(director: Edward Buzzell; screenwriters: story by Ethel Hill/Robert Riskin; cinematographer: Joseph Walker; editor: Maurice Wright; music: Mischa Bakaleinikoff/David Klatzkin; cast: Carole Lombard (Mae), Pat O’Brien (Jimmy Doyle), Mayo Methot (Lil Blair), Jack La Rue (Toots O’Neil), Ward Bond (Frank), Willard Robertson (Detective MacKenzie), Shirley Grey (Gert Hanlon), Fred Santley (Hank), Arthur Wanzer (Flanagan), Jessie Arnold (Landlady), Edwin Stanley (District Attorney); Runtime: 68; MPAA Rating: NR; Columbia Pictures; 1932)
“An entertaining programmer.”
Reviewed by Dennis Schwartz
An entertaining programmer, that did a good box office with the Depression-era crowd but does not transfer well to modern times. The routine pre-code romantic drama (thereby getting by with some racy prostitute scenarios it wouldn’t have been able to do in 1934) is directed in a snappy manner by Edward Buzzell (“Go West”/”At The Circus”/”Fast Company”).It’s based on the story by Ethel Hill and is written by Robert Riskin.
Danbury hometown gal Mae (Carole Lombard) is arrested for prostitution in the Gay White Way and is given a suspended sentence by the lenient New York City night court judge, interested in reform over punishment, if she returns home. Getting the boot from the city, Mae instead hops a cab driven by know-it-all about women bachelor cab driver Jimmy Doyle (Pat O’Brien) and decides to visit her past shady contacts in the city. After beating her fare, Mae takes a dislike to fellow old-timer Lil’s (Mayo Methot) crude boyfriend Toots (Jack La Rue) and decides to reform. Mae returns the next day to pay the loudmouth driver back, but embarrasses him in front of the other cabbies since he boasted he got the fare the other day because no one beats him out of a fare. Once Jimmy gets over his embarrassment, it leads to a whirlwind romance. Jimmy gets his gal a cashier’s job in a diner, where another ex-prostitute, Gert Hanlon (Shirley Grey), is a waitress. On a whim, after three weeks, they marry at City Hall and honeymoon on Coney Island, while she keeps secret her dark past. Returning home, there’s a police officer (Willard Robertson) sitting in her apartment waiting to arrest her for not following the judge’s orders. Hubby shows the officer their marriage licence and freaks out over the news about wifey’s virtue. But he decides to give the marriage a chance. Taking the nightshift to make extra money to save up enough to buy into being half-partners with the owner of an ongoing gas station, everything comes up roses as marriage agrees with the Doyles.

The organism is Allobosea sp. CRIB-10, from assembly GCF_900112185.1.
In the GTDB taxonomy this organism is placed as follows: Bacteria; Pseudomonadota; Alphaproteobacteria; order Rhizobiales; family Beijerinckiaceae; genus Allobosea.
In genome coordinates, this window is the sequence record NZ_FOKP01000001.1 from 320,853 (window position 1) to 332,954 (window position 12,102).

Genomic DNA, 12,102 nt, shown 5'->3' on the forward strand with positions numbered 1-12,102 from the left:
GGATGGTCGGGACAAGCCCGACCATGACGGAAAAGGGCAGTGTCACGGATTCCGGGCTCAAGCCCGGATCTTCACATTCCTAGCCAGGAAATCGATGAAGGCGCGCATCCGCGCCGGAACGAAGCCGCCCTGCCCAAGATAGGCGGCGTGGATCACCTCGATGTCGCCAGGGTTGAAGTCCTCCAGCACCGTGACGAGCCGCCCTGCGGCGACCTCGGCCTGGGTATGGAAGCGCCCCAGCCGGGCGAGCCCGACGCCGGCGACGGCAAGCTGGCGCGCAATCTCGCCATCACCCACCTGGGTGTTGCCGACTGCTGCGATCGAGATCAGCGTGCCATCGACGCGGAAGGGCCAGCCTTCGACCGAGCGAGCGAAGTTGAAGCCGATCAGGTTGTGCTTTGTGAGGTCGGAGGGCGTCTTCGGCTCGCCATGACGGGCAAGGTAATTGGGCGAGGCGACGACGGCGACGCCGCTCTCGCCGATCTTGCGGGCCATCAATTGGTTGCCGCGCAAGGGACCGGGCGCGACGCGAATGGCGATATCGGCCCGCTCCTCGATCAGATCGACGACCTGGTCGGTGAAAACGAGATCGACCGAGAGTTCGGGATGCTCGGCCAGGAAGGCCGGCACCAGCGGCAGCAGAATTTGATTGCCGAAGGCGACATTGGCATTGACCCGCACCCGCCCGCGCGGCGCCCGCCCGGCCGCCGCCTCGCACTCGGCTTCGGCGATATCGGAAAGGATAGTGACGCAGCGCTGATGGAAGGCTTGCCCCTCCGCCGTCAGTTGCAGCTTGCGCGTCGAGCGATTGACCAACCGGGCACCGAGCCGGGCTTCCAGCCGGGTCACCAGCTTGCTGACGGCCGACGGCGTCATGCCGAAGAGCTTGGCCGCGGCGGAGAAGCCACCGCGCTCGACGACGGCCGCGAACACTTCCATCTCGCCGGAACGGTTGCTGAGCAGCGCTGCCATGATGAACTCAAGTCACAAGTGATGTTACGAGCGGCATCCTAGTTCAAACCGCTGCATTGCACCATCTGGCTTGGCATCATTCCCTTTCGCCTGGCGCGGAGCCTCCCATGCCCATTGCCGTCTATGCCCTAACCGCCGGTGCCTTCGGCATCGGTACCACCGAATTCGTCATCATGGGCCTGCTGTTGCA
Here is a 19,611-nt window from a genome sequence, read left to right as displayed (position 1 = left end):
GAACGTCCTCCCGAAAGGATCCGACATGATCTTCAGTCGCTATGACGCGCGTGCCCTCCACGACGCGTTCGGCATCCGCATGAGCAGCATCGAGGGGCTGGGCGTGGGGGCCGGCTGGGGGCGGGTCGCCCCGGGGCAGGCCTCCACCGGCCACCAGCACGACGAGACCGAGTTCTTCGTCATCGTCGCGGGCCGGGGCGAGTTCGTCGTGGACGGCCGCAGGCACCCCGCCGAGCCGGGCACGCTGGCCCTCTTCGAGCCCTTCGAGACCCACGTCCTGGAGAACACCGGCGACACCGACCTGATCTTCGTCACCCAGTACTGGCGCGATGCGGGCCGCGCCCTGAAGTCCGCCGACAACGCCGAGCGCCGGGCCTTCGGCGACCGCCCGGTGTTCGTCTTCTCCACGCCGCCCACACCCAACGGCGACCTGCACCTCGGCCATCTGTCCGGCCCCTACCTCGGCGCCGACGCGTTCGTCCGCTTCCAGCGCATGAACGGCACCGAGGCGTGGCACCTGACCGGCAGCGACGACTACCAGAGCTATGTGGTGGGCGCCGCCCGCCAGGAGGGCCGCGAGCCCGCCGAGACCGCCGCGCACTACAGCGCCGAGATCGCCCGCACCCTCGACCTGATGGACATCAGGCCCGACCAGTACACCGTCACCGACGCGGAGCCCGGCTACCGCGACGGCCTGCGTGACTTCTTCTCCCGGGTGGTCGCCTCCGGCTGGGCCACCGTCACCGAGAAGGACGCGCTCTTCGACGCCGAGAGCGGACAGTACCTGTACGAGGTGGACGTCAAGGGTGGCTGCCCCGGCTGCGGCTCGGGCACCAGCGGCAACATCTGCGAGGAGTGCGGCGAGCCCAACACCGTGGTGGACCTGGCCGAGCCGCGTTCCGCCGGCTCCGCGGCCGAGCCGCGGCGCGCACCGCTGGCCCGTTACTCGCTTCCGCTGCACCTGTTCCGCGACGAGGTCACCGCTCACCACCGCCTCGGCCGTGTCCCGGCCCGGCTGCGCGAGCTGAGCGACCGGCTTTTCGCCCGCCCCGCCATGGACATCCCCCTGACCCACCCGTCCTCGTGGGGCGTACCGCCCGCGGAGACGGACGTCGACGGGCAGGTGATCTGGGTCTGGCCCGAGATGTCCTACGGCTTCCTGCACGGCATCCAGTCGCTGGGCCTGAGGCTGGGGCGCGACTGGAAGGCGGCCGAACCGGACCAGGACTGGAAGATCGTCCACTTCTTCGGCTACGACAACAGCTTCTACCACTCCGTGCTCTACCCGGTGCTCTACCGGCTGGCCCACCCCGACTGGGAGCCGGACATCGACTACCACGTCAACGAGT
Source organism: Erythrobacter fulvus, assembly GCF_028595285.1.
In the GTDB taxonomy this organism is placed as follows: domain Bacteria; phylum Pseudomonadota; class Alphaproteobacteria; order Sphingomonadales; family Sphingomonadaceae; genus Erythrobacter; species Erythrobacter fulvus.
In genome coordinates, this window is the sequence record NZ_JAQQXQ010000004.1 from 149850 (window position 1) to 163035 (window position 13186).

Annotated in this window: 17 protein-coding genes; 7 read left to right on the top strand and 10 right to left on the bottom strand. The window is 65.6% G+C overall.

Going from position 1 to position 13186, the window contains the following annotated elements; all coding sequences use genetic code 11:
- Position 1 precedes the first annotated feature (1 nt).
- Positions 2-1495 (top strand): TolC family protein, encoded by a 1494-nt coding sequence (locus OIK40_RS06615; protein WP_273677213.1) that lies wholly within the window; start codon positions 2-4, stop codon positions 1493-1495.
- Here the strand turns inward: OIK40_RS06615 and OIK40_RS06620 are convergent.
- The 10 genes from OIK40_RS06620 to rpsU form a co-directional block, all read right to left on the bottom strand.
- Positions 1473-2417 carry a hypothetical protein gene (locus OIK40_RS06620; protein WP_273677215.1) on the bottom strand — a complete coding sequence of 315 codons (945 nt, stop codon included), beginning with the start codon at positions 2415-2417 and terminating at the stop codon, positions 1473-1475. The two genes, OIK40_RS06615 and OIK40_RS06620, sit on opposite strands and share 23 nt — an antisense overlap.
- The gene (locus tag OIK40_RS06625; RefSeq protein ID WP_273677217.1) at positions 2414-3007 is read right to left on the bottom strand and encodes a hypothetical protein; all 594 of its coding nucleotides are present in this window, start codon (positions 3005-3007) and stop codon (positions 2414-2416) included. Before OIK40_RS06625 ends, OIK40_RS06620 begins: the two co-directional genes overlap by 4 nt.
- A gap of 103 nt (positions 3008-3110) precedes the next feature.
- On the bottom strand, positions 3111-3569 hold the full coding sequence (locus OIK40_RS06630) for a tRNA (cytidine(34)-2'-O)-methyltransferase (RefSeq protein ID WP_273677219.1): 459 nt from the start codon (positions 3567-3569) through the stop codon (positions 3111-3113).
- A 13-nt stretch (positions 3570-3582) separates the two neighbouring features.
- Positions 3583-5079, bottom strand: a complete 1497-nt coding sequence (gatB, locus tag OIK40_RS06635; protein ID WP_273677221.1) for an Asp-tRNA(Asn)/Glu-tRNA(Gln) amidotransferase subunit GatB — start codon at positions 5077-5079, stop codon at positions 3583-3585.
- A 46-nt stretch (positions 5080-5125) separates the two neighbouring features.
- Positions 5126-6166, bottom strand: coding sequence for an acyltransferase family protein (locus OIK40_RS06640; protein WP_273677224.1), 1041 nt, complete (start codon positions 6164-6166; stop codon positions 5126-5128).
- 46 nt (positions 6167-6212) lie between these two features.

Things go sour when Gert shows up and begs Mae give her $200 for an operation, but skips out of her apartment when Mae wants the loan repaid and learns she’s working a scam. Needing the money for hubby’s business transaction, the desperate Mae locates Gert who promises to have the money tomorrow night. When Gert tries to get it back from two-timer Toots, he refuses and accidentally kills her. Mae left her purse at the crime scene and gets blamed for the murder. Meanwhile Jimmy goes on a drinking binge, but his former roommate, Frank (Ward Bond), sobers him up and the cabbie brings Toots to justice with the help of his madam girlfriend, Lil, he was cheating on and the district attorney.
REVIEWED ON 10/13/2010 GRADE: C+